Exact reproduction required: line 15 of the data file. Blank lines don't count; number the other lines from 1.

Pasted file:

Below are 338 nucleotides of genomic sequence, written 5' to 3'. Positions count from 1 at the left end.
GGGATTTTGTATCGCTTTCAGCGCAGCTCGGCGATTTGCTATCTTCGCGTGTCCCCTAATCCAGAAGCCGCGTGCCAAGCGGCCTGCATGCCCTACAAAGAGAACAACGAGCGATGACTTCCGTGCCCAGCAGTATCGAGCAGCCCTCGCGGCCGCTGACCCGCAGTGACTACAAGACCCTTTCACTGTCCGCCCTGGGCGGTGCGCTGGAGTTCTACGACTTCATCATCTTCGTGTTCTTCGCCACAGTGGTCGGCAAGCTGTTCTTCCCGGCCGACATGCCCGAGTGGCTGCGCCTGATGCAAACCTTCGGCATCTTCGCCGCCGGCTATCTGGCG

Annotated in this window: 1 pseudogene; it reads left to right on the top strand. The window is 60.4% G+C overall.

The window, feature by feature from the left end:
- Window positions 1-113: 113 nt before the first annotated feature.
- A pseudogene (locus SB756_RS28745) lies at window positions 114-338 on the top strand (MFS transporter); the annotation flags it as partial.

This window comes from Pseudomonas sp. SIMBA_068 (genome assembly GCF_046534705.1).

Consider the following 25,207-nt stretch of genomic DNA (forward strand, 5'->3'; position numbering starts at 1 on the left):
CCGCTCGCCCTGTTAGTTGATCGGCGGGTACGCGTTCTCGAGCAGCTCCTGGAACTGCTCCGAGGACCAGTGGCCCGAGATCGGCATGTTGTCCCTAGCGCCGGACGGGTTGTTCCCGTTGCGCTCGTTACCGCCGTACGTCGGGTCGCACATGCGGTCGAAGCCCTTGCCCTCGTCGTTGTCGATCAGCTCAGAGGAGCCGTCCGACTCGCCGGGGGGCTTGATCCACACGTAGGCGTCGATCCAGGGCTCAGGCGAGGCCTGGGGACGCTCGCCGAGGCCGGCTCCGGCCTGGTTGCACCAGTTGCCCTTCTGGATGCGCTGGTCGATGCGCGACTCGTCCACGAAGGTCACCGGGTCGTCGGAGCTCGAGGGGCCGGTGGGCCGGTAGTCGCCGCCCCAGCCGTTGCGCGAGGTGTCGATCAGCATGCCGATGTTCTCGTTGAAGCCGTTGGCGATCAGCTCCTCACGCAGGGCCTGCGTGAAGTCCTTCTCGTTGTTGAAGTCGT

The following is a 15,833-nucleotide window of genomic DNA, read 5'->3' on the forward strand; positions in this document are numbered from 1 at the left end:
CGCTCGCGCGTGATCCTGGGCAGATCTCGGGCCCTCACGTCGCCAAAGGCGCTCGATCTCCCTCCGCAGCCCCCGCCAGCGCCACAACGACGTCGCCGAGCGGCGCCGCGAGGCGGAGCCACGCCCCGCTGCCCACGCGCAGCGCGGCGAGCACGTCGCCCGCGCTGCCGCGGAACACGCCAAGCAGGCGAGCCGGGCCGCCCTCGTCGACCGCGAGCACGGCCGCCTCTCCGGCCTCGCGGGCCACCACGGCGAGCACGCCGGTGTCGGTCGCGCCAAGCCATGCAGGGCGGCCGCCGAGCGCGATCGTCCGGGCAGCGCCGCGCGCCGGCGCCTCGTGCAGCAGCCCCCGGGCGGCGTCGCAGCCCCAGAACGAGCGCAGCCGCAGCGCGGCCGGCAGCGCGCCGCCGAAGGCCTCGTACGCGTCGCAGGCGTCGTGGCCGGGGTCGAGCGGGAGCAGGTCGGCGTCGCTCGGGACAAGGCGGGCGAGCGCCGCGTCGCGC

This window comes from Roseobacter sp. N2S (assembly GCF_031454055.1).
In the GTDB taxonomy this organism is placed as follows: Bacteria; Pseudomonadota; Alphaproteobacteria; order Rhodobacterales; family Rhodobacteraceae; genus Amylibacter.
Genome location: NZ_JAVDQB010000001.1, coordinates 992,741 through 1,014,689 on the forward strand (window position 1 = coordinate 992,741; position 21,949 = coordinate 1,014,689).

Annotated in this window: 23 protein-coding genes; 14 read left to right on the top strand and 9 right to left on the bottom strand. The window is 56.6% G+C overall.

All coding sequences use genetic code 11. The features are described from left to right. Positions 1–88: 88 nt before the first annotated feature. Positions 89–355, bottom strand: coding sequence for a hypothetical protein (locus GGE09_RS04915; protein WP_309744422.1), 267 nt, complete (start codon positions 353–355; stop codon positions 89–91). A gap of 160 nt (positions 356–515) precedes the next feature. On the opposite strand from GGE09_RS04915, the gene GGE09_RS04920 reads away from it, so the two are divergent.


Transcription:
Annotated in this window: 23 protein-coding genes; 14 read left to right on the top strand and 9 right to left on the bottom strand. The window is 56.6% G+C overall.